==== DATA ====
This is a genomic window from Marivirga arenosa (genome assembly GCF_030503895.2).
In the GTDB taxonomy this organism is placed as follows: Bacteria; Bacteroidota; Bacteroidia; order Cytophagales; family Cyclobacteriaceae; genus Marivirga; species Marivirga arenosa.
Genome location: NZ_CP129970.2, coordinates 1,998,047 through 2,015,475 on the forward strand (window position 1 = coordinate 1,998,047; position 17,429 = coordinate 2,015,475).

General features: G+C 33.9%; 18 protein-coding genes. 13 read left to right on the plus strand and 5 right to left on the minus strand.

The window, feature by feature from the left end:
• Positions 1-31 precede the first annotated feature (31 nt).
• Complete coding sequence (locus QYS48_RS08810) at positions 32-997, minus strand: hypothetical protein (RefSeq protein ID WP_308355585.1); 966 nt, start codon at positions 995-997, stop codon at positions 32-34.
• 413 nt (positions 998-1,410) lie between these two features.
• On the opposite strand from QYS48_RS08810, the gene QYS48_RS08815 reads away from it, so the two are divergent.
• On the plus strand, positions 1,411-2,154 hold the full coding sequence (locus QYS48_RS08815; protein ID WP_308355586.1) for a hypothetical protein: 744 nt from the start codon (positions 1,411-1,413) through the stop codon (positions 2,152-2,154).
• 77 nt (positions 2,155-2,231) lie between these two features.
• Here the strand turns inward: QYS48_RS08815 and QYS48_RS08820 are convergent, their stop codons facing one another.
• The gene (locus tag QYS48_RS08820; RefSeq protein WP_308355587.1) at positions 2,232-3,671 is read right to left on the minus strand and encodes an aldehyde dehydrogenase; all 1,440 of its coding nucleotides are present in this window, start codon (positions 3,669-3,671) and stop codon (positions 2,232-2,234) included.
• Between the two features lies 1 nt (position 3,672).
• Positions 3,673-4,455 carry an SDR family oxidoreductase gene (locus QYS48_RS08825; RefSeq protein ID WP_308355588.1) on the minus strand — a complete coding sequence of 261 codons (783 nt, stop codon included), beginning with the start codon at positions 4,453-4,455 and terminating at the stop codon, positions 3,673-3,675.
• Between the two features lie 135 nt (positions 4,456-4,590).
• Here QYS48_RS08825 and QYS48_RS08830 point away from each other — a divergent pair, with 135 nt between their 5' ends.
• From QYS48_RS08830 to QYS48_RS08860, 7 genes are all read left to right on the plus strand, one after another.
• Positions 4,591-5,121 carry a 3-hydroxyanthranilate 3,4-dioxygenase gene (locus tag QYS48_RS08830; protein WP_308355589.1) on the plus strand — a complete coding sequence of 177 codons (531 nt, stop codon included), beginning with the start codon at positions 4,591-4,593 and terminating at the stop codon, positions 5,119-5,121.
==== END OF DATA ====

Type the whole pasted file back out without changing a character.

This is a genomic window from Marivirga arenosa (genome assembly GCF_030503895.2).
In the GTDB taxonomy this organism is placed as follows: Bacteria; Bacteroidota; Bacteroidia; order Cytophagales; family Cyclobacteriaceae; genus Marivirga; species Marivirga arenosa.
Genome location: NZ_CP129970.2, coordinates 1,998,047 through 2,015,475 on the forward strand (window position 1 = coordinate 1,998,047; position 17,429 = coordinate 2,015,475).

General features: G+C 33.9%; 18 protein-coding genes. 13 read left to right on the plus strand and 5 right to left on the minus strand.

The window, feature by feature from the left end:
• Positions 1-31 precede the first annotated feature (31 nt).
• Complete coding sequence (locus QYS48_RS08810) at positions 32-997, minus strand: hypothetical protein (RefSeq protein ID WP_308355585.1); 966 nt, start codon at positions 995-997, stop codon at positions 32-34.
• 413 nt (positions 998-1,410) lie between these two features.
• On the opposite strand from QYS48_RS08810, the gene QYS48_RS08815 reads away from it, so the two are divergent.
• On the plus strand, positions 1,411-2,154 hold the full coding sequence (locus QYS48_RS08815; protein ID WP_308355586.1) for a hypothetical protein: 744 nt from the start codon (positions 1,411-1,413) through the stop codon (positions 2,152-2,154).
• 77 nt (positions 2,155-2,231) lie between these two features.
• Here the strand turns inward: QYS48_RS08815 and QYS48_RS08820 are convergent, their stop codons facing one another.
• The gene (locus tag QYS48_RS08820; RefSeq protein WP_308355587.1) at positions 2,232-3,671 is read right to left on the minus strand and encodes an aldehyde dehydrogenase; all 1,440 of its coding nucleotides are present in this window, start codon (positions 3,669-3,671) and stop codon (positions 2,232-2,234) included.
• Between the two features lies 1 nt (position 3,672).
• Positions 3,673-4,455 carry an SDR family oxidoreductase gene (locus QYS48_RS08825; RefSeq protein ID WP_308355588.1) on the minus strand — a complete coding sequence of 261 codons (783 nt, stop codon included), beginning with the start codon at positions 4,453-4,455 and terminating at the stop codon, positions 3,673-3,675.
• Between the two features lie 135 nt (positions 4,456-4,590).
• Here QYS48_RS08825 and QYS48_RS08830 point away from each other — a divergent pair, with 135 nt between their 5' ends.
• From QYS48_RS08830 to QYS48_RS08860, 7 genes are all read left to right on the plus strand, one after another.
• Positions 4,591-5,121 carry a 3-hydroxyanthranilate 3,4-dioxygenase gene (locus tag QYS48_RS08830; protein WP_308355589.1) on the plus strand — a complete coding sequence of 177 codons (531 nt, stop codon included), beginning with the start codon at positions 4,591-4,593 and terminating at the stop codon, positions 5,119-5,121.